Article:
Original languageEnglish (US)
Pages (from-to)220-229
Number of pages10
JournalJAMA Pediatrics
Volume169
Issue number3
DOIs
StatePublished - Mar 1 2015
Externally publishedYes

Fingerprint

Hospital Distribution Systems
Premature Birth
Phenotype
Oman
Newborn Infant
Cross-Sectional Studies
Mothers
Parturition
Neonatal Intensive Care
Anthropometry
Kenya
Neonatal Intensive Care Units
Infant Mortality
Information Systems
England
Italy
Caregivers
Gestational Age
Brazil
India

ASJC Scopus subject areas

  • Pediatrics, Perinatology, and Child Health
  • Medicine(all)

Cite this

Barros, F. C., Papageorghiou, A. T., Victora, C. G., Noble, J. A., Pang, R., Iams, J., ... Enquobahrie, D. (2015). The distribution of clinical phenotypes of preterm birth syndrome implications for prevention. JAMA Pediatrics, 169(3), 220-229. https://doi.org/10.1001/jamapediatrics.2014.3040

The distribution of clinical phenotypes of preterm birth syndrome implications for prevention. / Barros, Fernando C.; Papageorghiou, Aris T.; Victora, Cesar G.; Noble, Julia A.; Pang, Ruyan; Iams, Jay; Ismail, Leila Cheikh; Goldenberg, Robert L.; Lambert, Ann; Kramer, Michael S.; Carvalho, Maria; Conde-Agudelo, Agustin; Jaffer, Yasmin A.; Bertino, Enrico; Gravett, Michael G.; Altman, Doug G.; Ohuma, Eric O.; Purwar, Manorama; Frederick, Ihunnaya O.; Bhutta, Zulfiqar A.; Kennedy, Stephen H.; Villar, José; Katz, M.; Bhan, M. K.; Garza, C.; Zaidi, S.; Langer, A.; Rothwell, P. M.; Weatherall, D.; Burton, F.; Chumlea, W. C.; Lumbiganon, P.; Rivera, J.; Kennedy, S.; Shorten, M.; Hoch, L.; Knight, H. E.; Cosgrove, C.; Blakey, I.; Roseman, F.; Kunnawar, N.; Gu, S. H.; Wang, J. H.; Domingues, M.; Gilli, P.; Juodvirsiene, L.; Musee, N.; Al-Jabri, H.; Waller, S.; Muninzwa, D.; Yellappan, D.; Carter, A.; Reade, D.; Miller, R.; Salomon, L.; Leston, A.; Mitidieri, A.; Al-Aamri, F.; Paulsene, W.; Sande, J.; Al-Zadjali, W. K S; Batiuk, C.; Bornemeier, S.; Dighe, M.; Gaglioti, P.; Jacinta, N.; Jaiswal, S.; Oas, K.; Oberto, M.; Olearo, E.; Owende, M. G.; Shah, J.; Sohoni, S.; Todros, T.; Venkataraman, M.; Vinayak, S.; Wang, L.; Wilson, D.; Wu, Q. Q.; Chamberlain, P.; Danelon, D.; Sarris, I.; Dhami, J.; Ioannou, C.; Knight, C. L.; Napolitano, R.; Wanyonyi, S.; Pace, C.; Mkrtychyan, V.; Cheikh Ismail, L.; Alija, M.; Jimenez-Bustos, J. M.; Kizidio, J.; Puglia, F.; Liu, H.; Lloyd, S.; Mota, D.; Ochieng, R.; Rossi, C.; Sanchez Luna, M.; Shen, Y. J.; Rocco, D. A.; Albernaz, E.; Batra, M.; Bhat, B. A.; Di Nicola, P.; Giuliani, F.; Rovelli, I.; McCormick, K.; Paul, V.; Rajan, V.; Wilkinson, A.; Varalda, A.; Eskenazi, B.; Corra, L. A.; Dolk, H.; Golding, J.; Matijasevich, A.; De Wet, T.; Zhang, J. J.; Bradman, A.; Finkton, D.; Burnham, O.; Farhi, F.; Fonseca, S.; Sclowitz, I. K.; Da Silveira, M. F.; Pang, R. Y.; He, Y. P.; Pan, Y.; Wu, M. H.; Yuan, Y.; Zhang, Y.; Choudhary, A.; Choudhary, S.; Deshmukh, S.; Dongaonkar, D.; Ketkar, M.; Khedikar, V.; Mahorkar, C.; Mulik, I.; Saboo, K.; Shembekar, C.; Singh, A.; Taori, V.; Tayade, K.; Somani, A.; Frigerio, M.; Gilli, G.; Giolito, M.; Occhi, L.; Signorile, F.; Carvalho, M.; Stones, W.; Kisiangani, C.; Al-Abri, J.; Al-Abduwani, J.; Al-Habsi, F. M.; Al-Lawatiya, H.; Al-Rashidiya, B.; Juangco, F. R.; Andersen, H. F.; Abbott, S. E.; Carter, A. A.; Algren, H.; Sorensen, T. K.; Enquobahrie, D.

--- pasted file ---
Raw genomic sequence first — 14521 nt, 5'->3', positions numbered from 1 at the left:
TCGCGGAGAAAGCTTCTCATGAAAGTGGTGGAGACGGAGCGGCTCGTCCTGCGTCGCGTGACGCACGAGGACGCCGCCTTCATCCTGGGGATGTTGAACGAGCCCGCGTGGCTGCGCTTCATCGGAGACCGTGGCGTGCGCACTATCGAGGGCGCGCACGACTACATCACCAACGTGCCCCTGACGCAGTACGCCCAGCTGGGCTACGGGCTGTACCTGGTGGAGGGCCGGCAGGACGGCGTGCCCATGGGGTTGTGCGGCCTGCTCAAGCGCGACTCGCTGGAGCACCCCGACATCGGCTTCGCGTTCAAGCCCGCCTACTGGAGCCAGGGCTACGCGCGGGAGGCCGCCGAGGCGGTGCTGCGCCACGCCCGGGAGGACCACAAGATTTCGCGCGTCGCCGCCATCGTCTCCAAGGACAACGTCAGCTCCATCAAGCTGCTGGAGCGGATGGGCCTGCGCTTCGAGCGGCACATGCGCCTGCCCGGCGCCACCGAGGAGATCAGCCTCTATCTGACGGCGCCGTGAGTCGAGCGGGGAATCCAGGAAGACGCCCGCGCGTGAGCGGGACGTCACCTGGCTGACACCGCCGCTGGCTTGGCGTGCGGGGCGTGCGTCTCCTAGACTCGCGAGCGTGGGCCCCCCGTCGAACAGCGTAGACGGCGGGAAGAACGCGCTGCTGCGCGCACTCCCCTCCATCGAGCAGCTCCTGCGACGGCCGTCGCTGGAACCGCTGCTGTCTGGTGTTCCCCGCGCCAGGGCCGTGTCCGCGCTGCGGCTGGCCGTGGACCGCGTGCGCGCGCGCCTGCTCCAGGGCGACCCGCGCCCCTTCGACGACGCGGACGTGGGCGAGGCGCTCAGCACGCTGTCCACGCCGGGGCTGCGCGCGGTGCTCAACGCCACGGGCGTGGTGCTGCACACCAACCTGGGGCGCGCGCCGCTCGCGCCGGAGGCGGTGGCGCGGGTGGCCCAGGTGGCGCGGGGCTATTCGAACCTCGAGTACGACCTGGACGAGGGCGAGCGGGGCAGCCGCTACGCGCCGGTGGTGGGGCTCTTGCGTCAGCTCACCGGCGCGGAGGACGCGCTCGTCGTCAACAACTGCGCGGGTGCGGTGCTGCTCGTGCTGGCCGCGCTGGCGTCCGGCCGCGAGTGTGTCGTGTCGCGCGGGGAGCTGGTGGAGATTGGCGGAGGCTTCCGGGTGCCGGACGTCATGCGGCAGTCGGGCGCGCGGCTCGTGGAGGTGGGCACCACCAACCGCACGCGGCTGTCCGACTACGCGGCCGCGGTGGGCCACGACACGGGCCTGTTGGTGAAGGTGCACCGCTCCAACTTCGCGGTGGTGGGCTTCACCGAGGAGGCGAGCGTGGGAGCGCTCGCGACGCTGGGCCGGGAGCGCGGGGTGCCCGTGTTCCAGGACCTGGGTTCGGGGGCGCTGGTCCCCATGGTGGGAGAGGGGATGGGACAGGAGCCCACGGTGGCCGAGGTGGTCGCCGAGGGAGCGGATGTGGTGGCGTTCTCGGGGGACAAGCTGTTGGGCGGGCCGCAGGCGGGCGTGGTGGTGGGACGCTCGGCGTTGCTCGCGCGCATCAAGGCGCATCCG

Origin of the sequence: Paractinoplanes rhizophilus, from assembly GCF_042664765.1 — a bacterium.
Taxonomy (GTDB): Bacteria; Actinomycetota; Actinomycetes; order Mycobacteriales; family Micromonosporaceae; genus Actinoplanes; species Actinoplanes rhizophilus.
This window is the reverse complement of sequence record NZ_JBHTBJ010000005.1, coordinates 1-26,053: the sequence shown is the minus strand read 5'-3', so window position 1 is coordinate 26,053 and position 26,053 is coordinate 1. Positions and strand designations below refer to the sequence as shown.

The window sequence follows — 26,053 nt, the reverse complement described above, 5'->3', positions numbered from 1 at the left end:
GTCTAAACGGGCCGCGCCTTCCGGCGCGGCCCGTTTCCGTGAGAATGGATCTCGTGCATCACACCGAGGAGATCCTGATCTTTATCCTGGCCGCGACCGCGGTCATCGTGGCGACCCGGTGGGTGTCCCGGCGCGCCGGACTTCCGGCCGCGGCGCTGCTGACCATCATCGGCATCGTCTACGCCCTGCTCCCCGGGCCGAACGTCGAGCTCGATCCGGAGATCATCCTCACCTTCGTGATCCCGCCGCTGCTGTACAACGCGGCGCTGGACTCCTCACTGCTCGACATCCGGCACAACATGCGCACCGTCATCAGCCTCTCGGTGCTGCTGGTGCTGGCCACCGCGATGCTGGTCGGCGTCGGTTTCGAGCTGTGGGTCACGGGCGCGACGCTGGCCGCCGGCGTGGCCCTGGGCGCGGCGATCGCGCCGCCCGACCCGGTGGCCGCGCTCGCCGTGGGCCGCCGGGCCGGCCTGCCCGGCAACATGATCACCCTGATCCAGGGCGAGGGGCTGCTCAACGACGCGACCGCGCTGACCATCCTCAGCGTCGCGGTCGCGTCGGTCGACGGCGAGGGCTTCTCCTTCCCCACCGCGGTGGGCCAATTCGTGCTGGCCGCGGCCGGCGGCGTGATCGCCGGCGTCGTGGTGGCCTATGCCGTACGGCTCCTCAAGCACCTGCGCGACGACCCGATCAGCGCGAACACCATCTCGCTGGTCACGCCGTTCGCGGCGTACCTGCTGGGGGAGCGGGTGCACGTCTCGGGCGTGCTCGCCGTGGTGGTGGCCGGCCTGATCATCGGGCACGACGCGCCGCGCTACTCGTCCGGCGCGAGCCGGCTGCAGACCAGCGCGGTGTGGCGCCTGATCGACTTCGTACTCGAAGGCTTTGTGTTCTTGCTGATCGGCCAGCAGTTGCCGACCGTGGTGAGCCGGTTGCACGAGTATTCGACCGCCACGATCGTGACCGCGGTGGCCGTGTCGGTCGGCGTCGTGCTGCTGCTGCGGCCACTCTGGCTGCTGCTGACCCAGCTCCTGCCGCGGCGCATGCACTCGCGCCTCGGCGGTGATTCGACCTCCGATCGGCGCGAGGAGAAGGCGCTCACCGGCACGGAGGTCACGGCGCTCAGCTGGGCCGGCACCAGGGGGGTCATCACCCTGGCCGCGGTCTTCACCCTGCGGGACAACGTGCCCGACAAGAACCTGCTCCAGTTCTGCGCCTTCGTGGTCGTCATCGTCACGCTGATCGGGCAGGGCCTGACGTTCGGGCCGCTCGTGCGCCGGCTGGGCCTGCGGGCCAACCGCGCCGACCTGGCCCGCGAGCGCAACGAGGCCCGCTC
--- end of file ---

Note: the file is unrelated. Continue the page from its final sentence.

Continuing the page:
In: JAMA Pediatrics, Vol. 169, No. 3, 01.03.2015, p. 220-229.

Research output: Contribution to journalArticle

Barros, FC, Papageorghiou, AT, Victora, CG, Noble, JA, Pang, R, Iams, J, Ismail, LC, Goldenberg, RL, Lambert, A, Kramer, MS, Carvalho, M, Conde-Agudelo, A, Jaffer, YA, Bertino, E, Gravett, MG, Altman, DG, Ohuma, EO, Purwar, M, Frederick, IO, Bhutta, ZA, Kennedy, SH, Villar, J, Katz, M, Bhan, MK, Garza, C, Zaidi, S, Langer, A, Rothwell, PM, Weatherall, D, Burton, F, Chumlea, WC, Lumbiganon, P, Rivera, J, Kennedy, S, Shorten, M, Hoch, L, Knight, HE, Cosgrove, C, Blakey, I, Roseman, F, Kunnawar, N, Gu, SH, Wang, JH, Domingues, M, Gilli, P, Juodvirsiene, L, Musee, N, Al-Jabri, H, Waller, S, Muninzwa, D, Yellappan, D, Carter, A, Reade, D, Miller, R, Salomon, L, Leston, A, Mitidieri, A, Al-Aamri, F, Paulsene, W, Sande, J, Al-Zadjali, WKS, Batiuk, C, Bornemeier, S, Dighe, M, Gaglioti, P, Jacinta, N, Jaiswal, S, Oas, K, Oberto, M, Olearo, E, Owende, MG, Shah, J, Sohoni, S, Todros, T, Venkataraman, M, Vinayak, S, Wang, L, Wilson, D, Wu, QQ, Chamberlain, P, Danelon, D, Sarris, I, Dhami, J, Ioannou, C, Knight, CL, Napolitano, R, Wanyonyi, S, Pace, C, Mkrtychyan, V, Cheikh Ismail, L, Alija, M, Jimenez-Bustos, JM, Kizidio, J, Puglia, F, Liu, H, Lloyd, S, Mota, D, Ochieng, R, Rossi, C, Sanchez Luna, M, Shen, YJ, Rocco, DA, Albernaz, E, Batra, M, Bhat, BA, Di Nicola, P, Giuliani, F, Rovelli, I, McCormick, K, Paul, V, Rajan, V, Wilkinson, A, Varalda, A, Eskenazi, B, Corra, LA, Dolk, H, Golding, J, Matijasevich, A, De Wet, T, Zhang, JJ, Bradman, A, Finkton, D, Burnham, O, Farhi, F, Fonseca, S, Sclowitz, IK, Da Silveira, MF, Pang, RY, He, YP, Pan, Y, Wu, MH, Yuan, Y, Zhang, Y, Choudhary, A, Choudhary, S, Deshmukh, S, Dongaonkar, D, Ketkar, M, Khedikar, V, Mahorkar, C, Mulik, I, Saboo, K, Shembekar, C, Singh, A, Taori, V, Tayade, K, Somani, A, Frigerio, M, Gilli, G, Giolito, M, Occhi, L, Signorile, F, Carvalho, M, Stones, W, Kisiangani, C, Al-Abri, J, Al-Abduwani, J, Al-Habsi, FM, Al-Lawatiya, H, Al-Rashidiya, B, Juangco, FR, Andersen, HF, Abbott, SE, Carter, AA, Algren, H, Sorensen, TK & Enquobahrie, D 2015, 'The distribution of clinical phenotypes of preterm birth syndrome implications for prevention', JAMA Pediatrics, vol. 169, no. 3, pp. 220-229. https://doi.org/10.1001/jamapediatrics.2014.3040